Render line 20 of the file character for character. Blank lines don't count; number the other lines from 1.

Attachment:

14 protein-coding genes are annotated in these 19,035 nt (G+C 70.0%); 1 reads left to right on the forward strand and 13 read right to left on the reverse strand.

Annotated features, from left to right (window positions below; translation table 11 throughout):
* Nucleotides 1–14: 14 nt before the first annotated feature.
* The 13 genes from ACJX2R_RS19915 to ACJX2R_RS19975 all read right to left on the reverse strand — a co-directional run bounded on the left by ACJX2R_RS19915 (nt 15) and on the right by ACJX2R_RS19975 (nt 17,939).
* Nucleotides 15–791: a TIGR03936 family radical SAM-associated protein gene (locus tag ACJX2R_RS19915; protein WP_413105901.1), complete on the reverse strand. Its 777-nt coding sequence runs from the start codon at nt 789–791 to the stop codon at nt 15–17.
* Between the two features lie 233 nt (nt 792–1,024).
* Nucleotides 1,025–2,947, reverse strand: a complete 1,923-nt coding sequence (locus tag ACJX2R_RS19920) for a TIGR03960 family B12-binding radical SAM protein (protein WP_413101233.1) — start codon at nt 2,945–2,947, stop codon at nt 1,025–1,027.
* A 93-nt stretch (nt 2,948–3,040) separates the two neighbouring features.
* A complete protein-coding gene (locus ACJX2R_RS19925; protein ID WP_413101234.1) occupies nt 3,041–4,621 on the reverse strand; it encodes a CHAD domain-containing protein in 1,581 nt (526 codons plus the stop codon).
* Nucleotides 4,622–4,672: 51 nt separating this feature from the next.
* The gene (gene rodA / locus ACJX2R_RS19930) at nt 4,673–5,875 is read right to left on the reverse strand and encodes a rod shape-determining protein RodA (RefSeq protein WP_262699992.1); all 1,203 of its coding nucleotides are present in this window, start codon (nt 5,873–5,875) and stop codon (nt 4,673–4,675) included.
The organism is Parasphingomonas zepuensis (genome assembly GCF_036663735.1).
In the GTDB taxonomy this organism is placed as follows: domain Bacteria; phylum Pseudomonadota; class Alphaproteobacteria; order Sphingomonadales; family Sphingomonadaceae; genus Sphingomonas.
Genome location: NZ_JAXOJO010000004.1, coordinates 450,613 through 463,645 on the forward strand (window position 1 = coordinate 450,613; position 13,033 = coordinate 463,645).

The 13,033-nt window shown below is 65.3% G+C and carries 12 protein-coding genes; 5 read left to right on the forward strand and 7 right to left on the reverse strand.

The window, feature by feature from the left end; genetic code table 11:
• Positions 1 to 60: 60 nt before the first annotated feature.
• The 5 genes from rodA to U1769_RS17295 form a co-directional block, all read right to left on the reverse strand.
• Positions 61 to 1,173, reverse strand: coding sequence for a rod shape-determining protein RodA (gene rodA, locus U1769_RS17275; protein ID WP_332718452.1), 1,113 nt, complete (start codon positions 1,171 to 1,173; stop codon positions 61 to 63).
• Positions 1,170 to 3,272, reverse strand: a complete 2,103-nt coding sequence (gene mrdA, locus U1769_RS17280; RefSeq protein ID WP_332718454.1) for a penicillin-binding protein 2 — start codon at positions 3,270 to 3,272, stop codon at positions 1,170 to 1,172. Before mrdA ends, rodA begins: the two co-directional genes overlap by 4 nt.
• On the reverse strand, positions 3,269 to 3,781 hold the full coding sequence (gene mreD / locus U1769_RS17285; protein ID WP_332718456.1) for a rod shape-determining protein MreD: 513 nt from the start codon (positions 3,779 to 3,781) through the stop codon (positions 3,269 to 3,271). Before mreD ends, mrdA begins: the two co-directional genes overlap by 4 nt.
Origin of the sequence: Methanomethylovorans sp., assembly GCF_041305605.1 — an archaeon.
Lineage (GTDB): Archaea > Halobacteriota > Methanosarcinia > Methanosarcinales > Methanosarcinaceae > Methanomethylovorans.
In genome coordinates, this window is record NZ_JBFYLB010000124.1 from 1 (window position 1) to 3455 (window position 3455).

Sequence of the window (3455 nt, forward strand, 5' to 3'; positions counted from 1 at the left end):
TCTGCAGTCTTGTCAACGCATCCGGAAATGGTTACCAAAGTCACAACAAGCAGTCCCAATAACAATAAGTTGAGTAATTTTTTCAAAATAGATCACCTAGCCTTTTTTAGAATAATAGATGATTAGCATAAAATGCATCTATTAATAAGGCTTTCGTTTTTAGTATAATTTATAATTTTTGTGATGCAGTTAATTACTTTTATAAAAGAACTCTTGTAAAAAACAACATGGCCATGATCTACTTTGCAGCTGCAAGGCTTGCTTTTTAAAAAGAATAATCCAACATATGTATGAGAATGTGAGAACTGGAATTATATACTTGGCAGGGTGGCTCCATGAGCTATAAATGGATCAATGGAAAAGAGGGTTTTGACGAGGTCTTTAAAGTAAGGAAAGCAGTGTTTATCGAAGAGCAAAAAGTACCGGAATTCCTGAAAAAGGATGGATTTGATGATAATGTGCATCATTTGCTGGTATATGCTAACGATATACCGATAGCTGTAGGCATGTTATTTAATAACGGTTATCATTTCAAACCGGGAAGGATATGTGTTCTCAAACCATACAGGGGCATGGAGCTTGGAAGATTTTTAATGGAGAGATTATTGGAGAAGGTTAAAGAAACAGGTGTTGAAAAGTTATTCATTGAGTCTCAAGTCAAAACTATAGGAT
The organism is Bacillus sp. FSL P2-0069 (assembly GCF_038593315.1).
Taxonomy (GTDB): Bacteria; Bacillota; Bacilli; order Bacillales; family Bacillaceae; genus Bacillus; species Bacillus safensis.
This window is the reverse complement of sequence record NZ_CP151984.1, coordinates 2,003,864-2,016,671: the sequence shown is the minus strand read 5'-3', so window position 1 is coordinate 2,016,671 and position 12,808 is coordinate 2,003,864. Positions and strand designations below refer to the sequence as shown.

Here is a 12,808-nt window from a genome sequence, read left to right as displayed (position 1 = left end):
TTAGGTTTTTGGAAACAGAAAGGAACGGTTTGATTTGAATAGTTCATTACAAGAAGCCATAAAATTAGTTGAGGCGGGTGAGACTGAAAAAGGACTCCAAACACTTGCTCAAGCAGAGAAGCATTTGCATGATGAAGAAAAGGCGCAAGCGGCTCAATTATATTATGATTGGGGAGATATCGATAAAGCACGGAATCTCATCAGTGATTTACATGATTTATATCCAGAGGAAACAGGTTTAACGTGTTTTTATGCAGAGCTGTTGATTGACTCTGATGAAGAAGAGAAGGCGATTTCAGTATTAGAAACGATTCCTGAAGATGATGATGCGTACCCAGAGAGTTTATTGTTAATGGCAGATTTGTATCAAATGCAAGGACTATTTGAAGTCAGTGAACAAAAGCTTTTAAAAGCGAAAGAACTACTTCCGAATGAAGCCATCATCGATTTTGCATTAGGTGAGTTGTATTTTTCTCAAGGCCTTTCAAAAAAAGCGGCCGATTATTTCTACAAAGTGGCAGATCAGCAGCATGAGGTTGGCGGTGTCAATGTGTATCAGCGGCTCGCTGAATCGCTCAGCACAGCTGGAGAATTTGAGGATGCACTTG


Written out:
• Positions 1,170 to 3,272, reverse strand: a complete 2,103-nt coding sequence (gene mrdA, locus U1769_RS17280; RefSeq protein ID WP_332718454.1) for a penicillin-binding protein 2 — start codon at positions 3,270 to 3,272, stop codon at positions 1,170 to 1,172. Before mrdA ends, rodA begins: the two co-directional genes overlap by 4 nt.